- Scientific name
- Cortinarius crypticus
- (E. Horak) Soop & B. Oertel
- Common names
- IUCN Specialist Group
- Mushroom, Bracket and Puffball
- Assessment status
- Assessment date
- IUCN Red List Category
- Cooper, J.A.
- Mueller, G.M.
The detectability of this species is relatively low and it has probably been overlooked. It has a broad potential range because of the wide-spread mycorrhizal host.
The apparent limited distribution and population may be due to the potential loss of dispersal vectors (i.e., native animals) resulting in historic and continued decline.
Sufficient data are lacking to enable estimating its distribution, population size and trends. It is assessed as Data Deficient.
(previously Gigasperma cryptica
) is a relatively white small truffle-like species ectomyorrhizal with southern beech (Nothofagaceaea). It is recognised due to the contrasting marbled gleba, an odour of garlic, and very large spores (to 36um long). The species is sequence barcoded and phylogenetically well characterised. Truffle-like species have been extensively surveyed in New Zealand for over 50 years.
is a New Zealand endemic species, restricted to alpine South Island. It associates with beech (Nothofagaceae) as an ectomycorrhizal partner. It is known from three collections each from a separate site, recorded between 1968-2004.
Population and Trends
The species is known from three records in three localities over a 50 year period.
The detectability of this species is relatively low and has it has probably been overlooked. It has a broad potential range because of the wide-spread mycorrhizal host.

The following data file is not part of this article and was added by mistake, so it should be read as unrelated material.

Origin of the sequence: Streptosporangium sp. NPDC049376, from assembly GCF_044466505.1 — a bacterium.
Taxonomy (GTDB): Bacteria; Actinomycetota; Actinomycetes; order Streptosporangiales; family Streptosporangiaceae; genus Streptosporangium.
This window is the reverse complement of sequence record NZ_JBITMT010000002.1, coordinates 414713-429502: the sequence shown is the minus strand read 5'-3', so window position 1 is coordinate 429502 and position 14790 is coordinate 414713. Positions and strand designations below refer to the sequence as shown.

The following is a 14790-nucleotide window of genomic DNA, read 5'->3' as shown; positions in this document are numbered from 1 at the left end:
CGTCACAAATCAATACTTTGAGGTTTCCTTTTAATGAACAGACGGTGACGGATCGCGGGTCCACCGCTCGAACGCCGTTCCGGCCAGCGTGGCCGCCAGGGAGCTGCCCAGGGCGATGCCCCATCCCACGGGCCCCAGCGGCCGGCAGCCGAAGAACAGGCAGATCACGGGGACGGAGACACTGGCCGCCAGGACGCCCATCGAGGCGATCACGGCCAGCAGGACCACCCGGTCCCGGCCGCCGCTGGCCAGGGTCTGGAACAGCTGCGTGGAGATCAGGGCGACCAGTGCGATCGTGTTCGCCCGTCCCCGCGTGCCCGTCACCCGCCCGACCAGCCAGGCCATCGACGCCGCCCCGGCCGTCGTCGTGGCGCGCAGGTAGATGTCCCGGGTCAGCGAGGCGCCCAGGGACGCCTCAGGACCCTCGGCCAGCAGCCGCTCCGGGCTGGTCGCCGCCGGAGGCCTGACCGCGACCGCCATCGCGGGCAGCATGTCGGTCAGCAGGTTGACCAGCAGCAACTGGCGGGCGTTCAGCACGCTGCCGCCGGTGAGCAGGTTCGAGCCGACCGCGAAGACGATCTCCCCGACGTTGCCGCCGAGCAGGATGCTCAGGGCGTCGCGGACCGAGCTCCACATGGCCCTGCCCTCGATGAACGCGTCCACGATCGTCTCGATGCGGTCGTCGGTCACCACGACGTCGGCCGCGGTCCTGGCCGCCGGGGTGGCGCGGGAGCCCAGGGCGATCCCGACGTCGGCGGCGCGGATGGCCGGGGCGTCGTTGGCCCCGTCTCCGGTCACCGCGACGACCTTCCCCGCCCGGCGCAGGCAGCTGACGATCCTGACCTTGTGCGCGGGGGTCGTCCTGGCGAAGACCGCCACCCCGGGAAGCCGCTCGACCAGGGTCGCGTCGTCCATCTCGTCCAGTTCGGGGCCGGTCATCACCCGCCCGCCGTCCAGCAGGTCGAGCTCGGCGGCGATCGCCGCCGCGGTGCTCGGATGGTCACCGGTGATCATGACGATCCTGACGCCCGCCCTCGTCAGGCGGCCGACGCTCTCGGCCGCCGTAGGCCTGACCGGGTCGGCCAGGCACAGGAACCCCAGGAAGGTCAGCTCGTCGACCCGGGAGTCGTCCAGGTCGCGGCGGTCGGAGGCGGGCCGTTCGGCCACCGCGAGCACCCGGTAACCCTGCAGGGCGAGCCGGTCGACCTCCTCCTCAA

However, the apparent limited distribution and population may be due to the potential loss of dispersal vectors (i.e., native animals) resulting in historic and continued decline.
Sufficient data are lacking to enable estimating its distribution, population size and trends.
Population Trend: unknown
Habitat and Ecology
This truffle-like species is associated with beech forests (Nothofagaceae). Like many New Zealand truffle species, it is visibly noticeable and grows on the surface of the soil layer. These characters are thought to be adaptations to dispersal by animal vectors (the spores do not naturally disperse). Elsewhere truffles are buried, dull-coloured and dispersed by mammals. In New Zealand, without any native mammals (except two species of bat) the role is thought to be filled by ground-dwelling birds or reptiles, bats, insects (e.g., Weta), and snails, which are either extinct (Moa) or in decline. The role in dispersal by introduced mammals is unknown.
Historic and continued loss of native spore dispersal animals may be negatively impacting the population. However, the role in dispersal by introduced mammals is unknown.
It is likely that the natural dispersal agent for this species is either extinct or in decline and thus the current populations are limited and sensitive to change.
The potential role of replacement dispersal agents (e.g. introduced rats, possums etc) is unknown. The long-term survival of current populations without active dispersal is unknown.
Use and Trade
The species is not utilized.
Source and Citation
Cooper, J.A. 2019. Cortinarius crypticus. The IUCN Red List of Threatened Species 2019: e.T154262736A154262747. https://dx.doi.org/10.2305/IUCN.UK.2019-3.RLTS.T154262736A154262747.en
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